It is a statement easily made when abstraction was thought to have a history, and even an eschatology. But it is much harder to prove in an era of global postmodernism.
Abstract Art: A Global History (2020) by Pepe Karmel is published by Thames & Hudson.
Abstract Pissarro: Planting the Seeds of Abstract Art (2019) by Ann Saul is published by Art Book Annex.
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I haven’t read either book and am not sure how accurate the description of the reviewer is. I thought that the origins of abstraction in Impressionism were a given.And the transition to abstraction can be analyzed historically. I have a vague recollection of an important book by Arnold Hauser that I read years ago that connects abstraction to the evolution of modern life in Paris. I think that abstraction is weakening and the category of Zombie Formalism is a dead cat bounce. https://martinmugar.blogspot.com/2013/12/zombie-artthe-lingering-life-of.html I wrote a book that deals with the transition from observational drawing and painting to abstraction in a shared terrain of cognitive theory.https://www.amazon.com/dp/B07VDW6Z5R
So you can’t compare Pissaro to Rothko because their works have different geneology… BUT… historicity in abstract art doesn’t work?! Whazzup with that?
Pissarro? What about Turner and Victor Hugo? But anyway, what about Rajasthani tantric art, Islamic art, patterns of decorative art in general? Why should we credit Hilma af Klint with inventing abstract art whereas her works are no less religious than Rajasthani tantric art? Or it is just that we are still clinging to the art-market darling idea of the ”author” (even if with a slight feminist twist)?
All authors pretending to write about art really need to take a geology course before they attempt the exercise. Geology teaches about the layering of one thing over another (e.g. the history involved in the lower thing’s relationship to the upper thing). Lots of things affect that relationship.
Nothing about the review compels me to want to read any of these books but what the review makes clear is that everyone involved is confusing the subject with the thing.
The complaint is about progress in abstraction rather than actual history.
Klint, historically – by date, was painting a subject that thanks to identity politics is being treated as a blunt instrument to prove she “invented” abstraction. What is conveniently ignored is that her work *isn’t* about abstraction, its about religion and painting the unknowable. Her interpretation of the religious unknowable *looks* like abstraction when if fact it is the opposite – its imagery moves from unseeable to seeable not from reality to abstraction.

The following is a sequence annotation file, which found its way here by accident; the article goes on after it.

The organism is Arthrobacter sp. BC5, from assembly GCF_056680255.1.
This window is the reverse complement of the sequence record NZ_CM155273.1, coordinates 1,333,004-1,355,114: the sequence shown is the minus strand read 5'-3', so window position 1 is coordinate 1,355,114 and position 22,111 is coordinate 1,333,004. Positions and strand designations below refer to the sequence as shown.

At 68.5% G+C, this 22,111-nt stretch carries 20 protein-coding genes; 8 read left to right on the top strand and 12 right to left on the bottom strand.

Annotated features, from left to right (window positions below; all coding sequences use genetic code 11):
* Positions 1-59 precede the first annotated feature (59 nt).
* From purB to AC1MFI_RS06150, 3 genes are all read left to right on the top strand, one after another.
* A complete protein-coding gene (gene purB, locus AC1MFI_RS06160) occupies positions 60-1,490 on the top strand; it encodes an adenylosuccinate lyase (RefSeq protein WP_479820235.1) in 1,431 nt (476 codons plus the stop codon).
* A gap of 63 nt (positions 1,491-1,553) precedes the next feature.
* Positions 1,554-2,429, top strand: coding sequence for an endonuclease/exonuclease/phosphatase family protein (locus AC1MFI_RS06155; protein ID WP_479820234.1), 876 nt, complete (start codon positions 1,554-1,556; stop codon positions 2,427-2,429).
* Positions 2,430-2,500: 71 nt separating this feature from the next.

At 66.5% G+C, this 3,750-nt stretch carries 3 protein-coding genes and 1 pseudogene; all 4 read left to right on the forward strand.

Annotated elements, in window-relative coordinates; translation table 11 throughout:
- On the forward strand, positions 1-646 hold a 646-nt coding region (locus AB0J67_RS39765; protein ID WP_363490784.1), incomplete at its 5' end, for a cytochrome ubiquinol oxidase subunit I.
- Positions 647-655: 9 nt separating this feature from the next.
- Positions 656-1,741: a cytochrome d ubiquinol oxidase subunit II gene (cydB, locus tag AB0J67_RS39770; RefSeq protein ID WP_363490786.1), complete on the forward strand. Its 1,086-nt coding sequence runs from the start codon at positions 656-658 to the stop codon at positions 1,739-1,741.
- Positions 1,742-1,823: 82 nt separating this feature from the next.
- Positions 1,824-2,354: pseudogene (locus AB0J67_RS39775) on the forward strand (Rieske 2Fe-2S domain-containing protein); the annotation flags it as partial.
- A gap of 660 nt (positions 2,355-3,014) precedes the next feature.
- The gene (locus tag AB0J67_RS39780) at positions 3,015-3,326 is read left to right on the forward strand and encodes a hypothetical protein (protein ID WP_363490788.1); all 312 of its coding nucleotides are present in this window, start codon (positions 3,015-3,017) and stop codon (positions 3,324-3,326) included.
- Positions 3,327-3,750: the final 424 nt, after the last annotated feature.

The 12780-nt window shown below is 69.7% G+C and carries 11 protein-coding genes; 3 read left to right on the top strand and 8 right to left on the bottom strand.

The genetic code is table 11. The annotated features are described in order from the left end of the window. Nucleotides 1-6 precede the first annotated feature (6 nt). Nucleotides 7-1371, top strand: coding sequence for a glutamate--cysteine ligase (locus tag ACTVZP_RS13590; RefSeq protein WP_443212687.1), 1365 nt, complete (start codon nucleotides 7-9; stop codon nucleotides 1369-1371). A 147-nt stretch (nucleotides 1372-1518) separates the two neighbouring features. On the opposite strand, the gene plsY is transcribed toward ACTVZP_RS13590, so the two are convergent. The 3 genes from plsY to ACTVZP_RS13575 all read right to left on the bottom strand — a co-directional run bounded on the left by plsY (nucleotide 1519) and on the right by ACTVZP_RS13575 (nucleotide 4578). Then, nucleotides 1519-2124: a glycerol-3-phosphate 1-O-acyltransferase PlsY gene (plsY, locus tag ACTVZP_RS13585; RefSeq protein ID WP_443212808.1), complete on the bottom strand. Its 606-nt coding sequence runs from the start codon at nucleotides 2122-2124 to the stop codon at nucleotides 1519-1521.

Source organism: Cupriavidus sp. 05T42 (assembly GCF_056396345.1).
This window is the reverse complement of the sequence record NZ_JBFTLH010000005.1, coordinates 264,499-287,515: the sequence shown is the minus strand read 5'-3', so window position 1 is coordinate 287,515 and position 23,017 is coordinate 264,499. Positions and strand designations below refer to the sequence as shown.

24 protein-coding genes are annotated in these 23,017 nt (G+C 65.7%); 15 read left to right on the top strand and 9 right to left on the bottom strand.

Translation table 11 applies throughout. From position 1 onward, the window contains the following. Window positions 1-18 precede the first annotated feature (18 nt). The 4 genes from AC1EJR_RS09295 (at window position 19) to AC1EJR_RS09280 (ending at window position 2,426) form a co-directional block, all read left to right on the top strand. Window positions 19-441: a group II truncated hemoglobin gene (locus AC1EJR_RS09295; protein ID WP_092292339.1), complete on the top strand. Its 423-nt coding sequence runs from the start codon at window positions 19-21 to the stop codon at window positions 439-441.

Politics will forever pollute discussions like these.
However, like geology, abstraction has evolved over time to preclude exclusively temporal trajectories or definitions.
As the commenters before started to note, I also see some critical points in this review.
First, I don’t believe it is necessarily that intuitive to ‘place Giotto, Masaccio, and Michelangelo in historical order’. One thing is a developments of art as technology, and certainly then I can see a point there (considering innovations in perspective criteria, painting techniques etc.). Yet, it doesn’t consider that:
– at a given time, different artists have different skill sets, different levels of experience, different access to resources, so that at the time of Michelangelo many would have painted like Giotto (even if technology might develop linearly, it is not the case also for the spread and adoption of technological innovations!)
– if it is a matter of techniques adopted, then also in 20th century art you should be able to identify a development in the materials used, different chemicals, canvases, brushes, conservation techniques etc.
Secondly, the overall point of view in this article seems to be that visual art is a completely unbound phenomenon, existing and developing beyond a broader cultural discourse, its material implications or any other external context. The only externalities accepted here seem the geographic or gender anagraphics, because bonus points.
I see how this could be the thinking of an abstractist artist (one incredibly unaware of their own cultural and material debt and dependency to the rest of the planet), but it shouldn’t be that of an art historian!